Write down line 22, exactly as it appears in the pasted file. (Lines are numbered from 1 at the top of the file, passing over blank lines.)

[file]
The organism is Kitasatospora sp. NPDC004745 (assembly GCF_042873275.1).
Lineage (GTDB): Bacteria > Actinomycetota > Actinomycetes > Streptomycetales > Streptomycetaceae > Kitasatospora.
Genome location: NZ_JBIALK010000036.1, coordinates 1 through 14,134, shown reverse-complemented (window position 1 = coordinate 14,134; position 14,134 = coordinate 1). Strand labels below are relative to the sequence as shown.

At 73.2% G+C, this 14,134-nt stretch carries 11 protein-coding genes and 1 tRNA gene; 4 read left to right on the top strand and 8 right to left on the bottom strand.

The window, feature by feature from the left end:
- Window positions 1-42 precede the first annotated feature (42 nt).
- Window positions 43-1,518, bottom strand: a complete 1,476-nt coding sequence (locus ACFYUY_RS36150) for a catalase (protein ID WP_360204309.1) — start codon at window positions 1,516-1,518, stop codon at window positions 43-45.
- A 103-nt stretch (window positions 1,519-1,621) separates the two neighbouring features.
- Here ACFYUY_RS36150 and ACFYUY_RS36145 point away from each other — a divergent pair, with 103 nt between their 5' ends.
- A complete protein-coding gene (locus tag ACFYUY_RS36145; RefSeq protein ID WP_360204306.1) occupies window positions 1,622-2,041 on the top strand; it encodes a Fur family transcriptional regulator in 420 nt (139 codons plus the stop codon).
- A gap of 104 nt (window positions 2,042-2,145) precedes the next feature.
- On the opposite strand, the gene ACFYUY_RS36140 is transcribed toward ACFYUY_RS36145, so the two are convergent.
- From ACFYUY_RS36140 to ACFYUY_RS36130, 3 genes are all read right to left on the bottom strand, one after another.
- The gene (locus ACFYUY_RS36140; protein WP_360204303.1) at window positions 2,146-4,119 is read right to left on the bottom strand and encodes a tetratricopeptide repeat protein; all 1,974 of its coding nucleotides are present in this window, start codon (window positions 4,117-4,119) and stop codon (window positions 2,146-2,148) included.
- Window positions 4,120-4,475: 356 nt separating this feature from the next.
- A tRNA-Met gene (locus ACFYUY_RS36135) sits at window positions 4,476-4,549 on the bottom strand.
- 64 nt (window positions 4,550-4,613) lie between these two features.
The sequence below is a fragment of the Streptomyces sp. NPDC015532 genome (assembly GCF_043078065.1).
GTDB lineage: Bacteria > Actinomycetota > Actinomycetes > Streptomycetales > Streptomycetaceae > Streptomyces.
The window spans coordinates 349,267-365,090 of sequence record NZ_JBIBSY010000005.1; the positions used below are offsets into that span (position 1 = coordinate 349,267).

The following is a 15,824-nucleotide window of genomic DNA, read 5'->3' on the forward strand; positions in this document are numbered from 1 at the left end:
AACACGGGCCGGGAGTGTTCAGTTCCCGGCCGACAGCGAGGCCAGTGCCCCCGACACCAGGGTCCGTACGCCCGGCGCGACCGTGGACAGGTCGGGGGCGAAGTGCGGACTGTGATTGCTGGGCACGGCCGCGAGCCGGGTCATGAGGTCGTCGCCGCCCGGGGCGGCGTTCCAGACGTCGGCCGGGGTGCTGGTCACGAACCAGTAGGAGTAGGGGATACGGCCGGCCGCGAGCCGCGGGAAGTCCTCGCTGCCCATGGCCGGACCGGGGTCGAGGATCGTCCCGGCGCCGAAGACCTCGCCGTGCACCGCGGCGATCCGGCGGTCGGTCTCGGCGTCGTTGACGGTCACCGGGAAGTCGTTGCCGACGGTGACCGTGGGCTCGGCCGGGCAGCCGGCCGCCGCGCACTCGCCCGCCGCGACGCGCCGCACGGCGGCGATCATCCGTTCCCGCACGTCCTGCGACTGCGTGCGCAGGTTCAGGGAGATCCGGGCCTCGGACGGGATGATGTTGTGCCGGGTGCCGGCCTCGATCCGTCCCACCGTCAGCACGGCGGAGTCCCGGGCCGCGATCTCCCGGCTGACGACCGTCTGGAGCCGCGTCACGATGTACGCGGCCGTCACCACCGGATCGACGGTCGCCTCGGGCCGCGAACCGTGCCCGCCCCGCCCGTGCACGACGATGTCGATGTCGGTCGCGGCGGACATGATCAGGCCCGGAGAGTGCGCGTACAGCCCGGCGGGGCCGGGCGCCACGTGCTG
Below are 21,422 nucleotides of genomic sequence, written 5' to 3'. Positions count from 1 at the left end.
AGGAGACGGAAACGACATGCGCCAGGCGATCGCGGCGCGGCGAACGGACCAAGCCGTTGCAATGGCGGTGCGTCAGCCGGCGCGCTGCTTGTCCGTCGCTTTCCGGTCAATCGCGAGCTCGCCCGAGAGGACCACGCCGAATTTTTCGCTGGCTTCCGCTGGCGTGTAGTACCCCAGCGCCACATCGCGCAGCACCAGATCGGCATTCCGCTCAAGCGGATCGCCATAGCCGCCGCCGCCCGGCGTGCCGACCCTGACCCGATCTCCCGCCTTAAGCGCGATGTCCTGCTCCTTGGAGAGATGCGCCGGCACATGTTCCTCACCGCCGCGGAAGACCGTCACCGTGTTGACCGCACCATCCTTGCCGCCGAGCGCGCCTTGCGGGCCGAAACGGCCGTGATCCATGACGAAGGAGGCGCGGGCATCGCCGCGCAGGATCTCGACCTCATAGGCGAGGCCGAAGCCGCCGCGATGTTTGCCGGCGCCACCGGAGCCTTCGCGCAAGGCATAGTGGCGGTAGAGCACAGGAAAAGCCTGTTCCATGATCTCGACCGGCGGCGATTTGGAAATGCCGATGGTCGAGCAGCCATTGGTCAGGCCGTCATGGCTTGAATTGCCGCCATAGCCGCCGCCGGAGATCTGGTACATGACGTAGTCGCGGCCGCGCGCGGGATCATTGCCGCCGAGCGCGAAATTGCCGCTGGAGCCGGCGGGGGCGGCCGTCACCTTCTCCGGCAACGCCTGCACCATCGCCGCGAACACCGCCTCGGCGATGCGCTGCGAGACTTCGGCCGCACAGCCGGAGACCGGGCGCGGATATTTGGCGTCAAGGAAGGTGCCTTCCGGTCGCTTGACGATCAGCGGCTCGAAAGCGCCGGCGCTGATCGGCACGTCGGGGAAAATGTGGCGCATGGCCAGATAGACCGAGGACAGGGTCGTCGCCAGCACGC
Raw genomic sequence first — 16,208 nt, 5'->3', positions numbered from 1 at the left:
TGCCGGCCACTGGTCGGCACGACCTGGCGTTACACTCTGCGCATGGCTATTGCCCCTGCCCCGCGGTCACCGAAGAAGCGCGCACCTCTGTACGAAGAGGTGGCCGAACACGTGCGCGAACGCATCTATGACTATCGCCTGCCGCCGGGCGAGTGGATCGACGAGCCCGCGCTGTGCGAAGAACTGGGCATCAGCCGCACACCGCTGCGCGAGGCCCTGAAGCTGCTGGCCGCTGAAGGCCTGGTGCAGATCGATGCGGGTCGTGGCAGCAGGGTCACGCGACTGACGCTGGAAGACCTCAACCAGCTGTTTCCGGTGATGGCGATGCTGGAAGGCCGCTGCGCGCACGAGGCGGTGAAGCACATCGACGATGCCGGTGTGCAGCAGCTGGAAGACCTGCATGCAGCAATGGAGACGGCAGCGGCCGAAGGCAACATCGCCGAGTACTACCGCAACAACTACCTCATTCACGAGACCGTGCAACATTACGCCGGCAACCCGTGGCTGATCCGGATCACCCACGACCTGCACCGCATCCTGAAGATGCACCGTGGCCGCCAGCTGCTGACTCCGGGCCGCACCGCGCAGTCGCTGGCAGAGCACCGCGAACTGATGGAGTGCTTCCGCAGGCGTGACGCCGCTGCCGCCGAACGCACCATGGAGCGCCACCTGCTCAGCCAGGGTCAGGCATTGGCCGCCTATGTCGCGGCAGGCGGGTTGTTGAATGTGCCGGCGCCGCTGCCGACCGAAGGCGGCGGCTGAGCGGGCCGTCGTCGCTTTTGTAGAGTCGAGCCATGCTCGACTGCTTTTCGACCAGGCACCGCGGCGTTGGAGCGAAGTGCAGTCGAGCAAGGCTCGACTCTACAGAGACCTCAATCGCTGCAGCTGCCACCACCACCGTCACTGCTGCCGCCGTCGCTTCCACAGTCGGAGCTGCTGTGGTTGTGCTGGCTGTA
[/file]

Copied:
AACACGGGCCGGGAGTGTTCAGTTCCCGGCCGACAGCGAGGCCAGTGCCCCCGACACCAGGGTCCGTACGCCCGGCGCGACCGTGGACAGGTCGGGGGCGAAGTGCGGACTGTGATTGCTGGGCACGGCCGCGAGCCGGGTCATGAGGTCGTCGCCGCCCGGGGCGGCGTTCCAGACGTCGGCCGGGGTGCTGGTCACGAACCAGTAGGAGTAGGGGATACGGCCGGCCGCGAGCCGCGGGAAGTCCTCGCTGCCCATGGCCGGACCGGGGTCGAGGATCGTCCCGGCGCCGAAGACCTCGCCGTGCACCGCGGCGATCCGGCGGTCGGTCTCGGCGTCGTTGACGGTCACCGGGAAGTCGTTGCCGACGGTGACCGTGGGCTCGGCCGGGCAGCCGGCCGCCGCGCACTCGCCCGCCGCGACGCGCCGCACGGCGGCGATCATCCGTTCCCGCACGTCCTGCGACTGCGTGCGCAGGTTCAGGGAGATCCGGGCCTCGGACGGGATGATGTTGTGCCGGGTGCCGGCCTCGATCCGTCCCACCGTCAGCACGGCGGAGTCCCGGGCCGCGATCTCCCGGCTGACGACCGTCTGGAGCCGCGTCACGATGTACGCGGCCGTCACCACCGGATCGACGGTCGCCTCGGGCCGCGAACCGTGCCCGCCCCGCCCGTGCACGACGATGTCGATGTCGGTCGCGGCGGACATGATCAGGCCCGGAGAGTGCGCGTACAGCCCGGCGGGGCCGGGCGCCACGTGCTG